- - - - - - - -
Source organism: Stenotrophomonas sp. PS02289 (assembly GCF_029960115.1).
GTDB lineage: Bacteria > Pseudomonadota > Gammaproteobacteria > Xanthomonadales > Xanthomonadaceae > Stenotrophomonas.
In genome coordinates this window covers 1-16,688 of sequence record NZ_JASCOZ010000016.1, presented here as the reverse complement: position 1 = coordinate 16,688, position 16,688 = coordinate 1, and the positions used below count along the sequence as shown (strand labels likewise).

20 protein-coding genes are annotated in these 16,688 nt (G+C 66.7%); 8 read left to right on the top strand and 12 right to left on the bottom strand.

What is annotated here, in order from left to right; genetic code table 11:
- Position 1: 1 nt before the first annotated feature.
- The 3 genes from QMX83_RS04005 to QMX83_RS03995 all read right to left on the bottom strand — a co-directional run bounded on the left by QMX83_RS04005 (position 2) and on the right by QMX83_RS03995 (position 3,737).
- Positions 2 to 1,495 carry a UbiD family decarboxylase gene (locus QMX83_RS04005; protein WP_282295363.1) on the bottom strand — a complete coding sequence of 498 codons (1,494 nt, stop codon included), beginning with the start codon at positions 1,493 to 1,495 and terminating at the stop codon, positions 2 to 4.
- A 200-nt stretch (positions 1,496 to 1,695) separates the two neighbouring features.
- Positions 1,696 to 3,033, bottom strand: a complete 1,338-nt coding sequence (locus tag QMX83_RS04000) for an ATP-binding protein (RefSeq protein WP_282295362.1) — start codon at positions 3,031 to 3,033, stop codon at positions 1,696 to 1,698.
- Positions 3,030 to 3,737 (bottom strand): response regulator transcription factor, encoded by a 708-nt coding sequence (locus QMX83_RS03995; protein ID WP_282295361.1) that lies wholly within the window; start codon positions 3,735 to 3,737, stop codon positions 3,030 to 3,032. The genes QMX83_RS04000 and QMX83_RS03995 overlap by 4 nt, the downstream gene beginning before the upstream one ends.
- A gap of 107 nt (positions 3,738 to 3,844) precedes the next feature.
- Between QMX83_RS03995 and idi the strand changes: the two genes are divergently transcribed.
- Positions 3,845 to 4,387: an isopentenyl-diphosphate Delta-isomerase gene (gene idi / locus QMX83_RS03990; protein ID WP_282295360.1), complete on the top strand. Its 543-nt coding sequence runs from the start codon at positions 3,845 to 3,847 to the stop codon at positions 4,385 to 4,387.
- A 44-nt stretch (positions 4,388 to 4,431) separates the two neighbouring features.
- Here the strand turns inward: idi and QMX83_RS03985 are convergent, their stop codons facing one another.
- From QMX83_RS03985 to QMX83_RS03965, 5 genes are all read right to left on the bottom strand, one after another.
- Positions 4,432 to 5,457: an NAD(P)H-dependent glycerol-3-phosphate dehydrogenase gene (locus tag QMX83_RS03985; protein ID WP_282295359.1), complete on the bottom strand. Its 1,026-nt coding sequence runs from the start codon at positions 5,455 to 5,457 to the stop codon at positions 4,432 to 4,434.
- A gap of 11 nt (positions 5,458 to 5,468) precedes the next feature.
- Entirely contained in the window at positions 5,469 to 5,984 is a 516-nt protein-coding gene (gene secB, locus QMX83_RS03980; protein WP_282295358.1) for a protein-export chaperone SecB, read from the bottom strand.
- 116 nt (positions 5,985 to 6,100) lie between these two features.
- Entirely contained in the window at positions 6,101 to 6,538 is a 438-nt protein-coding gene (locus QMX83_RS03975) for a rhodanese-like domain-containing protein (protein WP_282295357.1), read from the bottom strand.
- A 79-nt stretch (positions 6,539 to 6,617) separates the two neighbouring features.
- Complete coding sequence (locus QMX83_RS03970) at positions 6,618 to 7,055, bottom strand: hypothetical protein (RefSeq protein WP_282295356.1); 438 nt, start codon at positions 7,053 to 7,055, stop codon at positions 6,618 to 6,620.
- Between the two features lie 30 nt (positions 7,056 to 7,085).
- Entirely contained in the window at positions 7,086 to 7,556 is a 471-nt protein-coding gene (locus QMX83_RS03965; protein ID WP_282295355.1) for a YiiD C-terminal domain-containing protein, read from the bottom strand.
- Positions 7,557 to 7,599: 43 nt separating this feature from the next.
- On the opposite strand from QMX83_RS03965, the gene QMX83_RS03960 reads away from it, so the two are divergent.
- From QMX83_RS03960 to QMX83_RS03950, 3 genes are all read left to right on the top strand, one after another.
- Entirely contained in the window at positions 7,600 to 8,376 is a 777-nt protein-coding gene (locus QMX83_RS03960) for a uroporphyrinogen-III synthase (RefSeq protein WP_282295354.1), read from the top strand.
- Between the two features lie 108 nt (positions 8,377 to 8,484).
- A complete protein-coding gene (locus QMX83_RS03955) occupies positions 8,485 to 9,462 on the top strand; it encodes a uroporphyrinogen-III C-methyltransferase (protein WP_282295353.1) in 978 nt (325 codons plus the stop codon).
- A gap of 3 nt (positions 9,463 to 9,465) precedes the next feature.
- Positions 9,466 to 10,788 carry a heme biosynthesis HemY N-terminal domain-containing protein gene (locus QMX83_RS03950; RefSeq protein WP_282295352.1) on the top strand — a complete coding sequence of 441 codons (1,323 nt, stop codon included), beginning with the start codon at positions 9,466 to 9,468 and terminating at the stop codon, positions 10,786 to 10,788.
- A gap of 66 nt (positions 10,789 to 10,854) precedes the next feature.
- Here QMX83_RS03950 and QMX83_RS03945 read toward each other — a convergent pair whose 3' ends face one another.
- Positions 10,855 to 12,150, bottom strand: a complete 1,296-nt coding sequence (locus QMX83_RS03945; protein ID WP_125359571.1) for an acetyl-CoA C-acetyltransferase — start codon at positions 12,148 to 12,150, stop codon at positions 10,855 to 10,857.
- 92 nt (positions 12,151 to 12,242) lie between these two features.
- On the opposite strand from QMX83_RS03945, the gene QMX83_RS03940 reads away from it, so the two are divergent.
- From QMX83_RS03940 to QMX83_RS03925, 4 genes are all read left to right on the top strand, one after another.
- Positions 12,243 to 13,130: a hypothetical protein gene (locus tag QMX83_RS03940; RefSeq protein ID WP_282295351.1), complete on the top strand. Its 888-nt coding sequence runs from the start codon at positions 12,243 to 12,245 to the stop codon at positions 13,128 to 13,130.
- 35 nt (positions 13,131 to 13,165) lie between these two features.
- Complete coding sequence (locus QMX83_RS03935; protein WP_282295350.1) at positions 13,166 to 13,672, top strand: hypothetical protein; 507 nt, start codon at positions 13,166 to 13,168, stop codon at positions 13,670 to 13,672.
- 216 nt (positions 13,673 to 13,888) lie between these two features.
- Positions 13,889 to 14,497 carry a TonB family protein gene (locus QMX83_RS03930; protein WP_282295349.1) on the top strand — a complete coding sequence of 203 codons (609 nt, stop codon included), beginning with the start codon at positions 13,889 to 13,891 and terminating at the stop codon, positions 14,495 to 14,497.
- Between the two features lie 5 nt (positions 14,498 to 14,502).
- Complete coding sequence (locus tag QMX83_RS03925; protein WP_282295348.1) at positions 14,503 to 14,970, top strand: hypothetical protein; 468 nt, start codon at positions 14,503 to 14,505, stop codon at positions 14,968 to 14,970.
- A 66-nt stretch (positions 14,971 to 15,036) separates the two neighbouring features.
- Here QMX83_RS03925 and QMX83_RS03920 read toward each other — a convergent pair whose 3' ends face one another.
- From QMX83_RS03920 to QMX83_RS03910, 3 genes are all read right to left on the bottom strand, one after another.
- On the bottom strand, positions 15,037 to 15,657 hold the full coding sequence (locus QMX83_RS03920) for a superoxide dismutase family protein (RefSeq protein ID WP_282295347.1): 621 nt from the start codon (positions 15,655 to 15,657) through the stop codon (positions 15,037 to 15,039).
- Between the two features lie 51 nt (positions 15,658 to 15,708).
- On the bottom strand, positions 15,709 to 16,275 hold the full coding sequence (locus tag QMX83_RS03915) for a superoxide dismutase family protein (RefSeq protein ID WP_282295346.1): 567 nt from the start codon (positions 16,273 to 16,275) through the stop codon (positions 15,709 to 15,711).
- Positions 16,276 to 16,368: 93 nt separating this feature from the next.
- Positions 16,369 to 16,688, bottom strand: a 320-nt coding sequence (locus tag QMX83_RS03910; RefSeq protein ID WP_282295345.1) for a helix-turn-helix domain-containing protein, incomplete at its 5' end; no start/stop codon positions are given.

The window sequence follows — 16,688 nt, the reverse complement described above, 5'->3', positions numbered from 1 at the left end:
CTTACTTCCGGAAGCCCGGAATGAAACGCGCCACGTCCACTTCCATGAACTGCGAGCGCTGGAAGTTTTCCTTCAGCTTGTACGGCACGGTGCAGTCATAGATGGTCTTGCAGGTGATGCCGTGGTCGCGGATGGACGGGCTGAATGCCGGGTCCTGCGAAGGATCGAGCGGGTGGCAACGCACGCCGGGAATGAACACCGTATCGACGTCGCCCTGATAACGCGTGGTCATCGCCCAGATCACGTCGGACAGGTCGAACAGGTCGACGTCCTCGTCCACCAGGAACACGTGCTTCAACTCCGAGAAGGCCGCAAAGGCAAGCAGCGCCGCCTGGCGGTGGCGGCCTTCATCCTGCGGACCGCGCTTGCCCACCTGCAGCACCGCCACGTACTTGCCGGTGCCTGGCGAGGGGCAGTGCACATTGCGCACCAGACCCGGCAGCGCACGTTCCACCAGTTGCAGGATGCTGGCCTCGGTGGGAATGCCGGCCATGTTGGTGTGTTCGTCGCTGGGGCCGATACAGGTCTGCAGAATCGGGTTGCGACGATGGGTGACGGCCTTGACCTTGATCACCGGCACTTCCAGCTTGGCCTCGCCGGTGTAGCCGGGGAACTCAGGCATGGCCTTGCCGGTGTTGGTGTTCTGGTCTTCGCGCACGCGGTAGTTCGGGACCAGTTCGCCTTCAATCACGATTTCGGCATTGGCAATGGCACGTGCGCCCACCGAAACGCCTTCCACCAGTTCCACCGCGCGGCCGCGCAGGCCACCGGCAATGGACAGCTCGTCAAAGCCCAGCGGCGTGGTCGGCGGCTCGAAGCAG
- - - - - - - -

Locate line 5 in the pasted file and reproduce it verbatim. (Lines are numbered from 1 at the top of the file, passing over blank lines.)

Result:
What is annotated here, in order from left to right; genetic code table 11: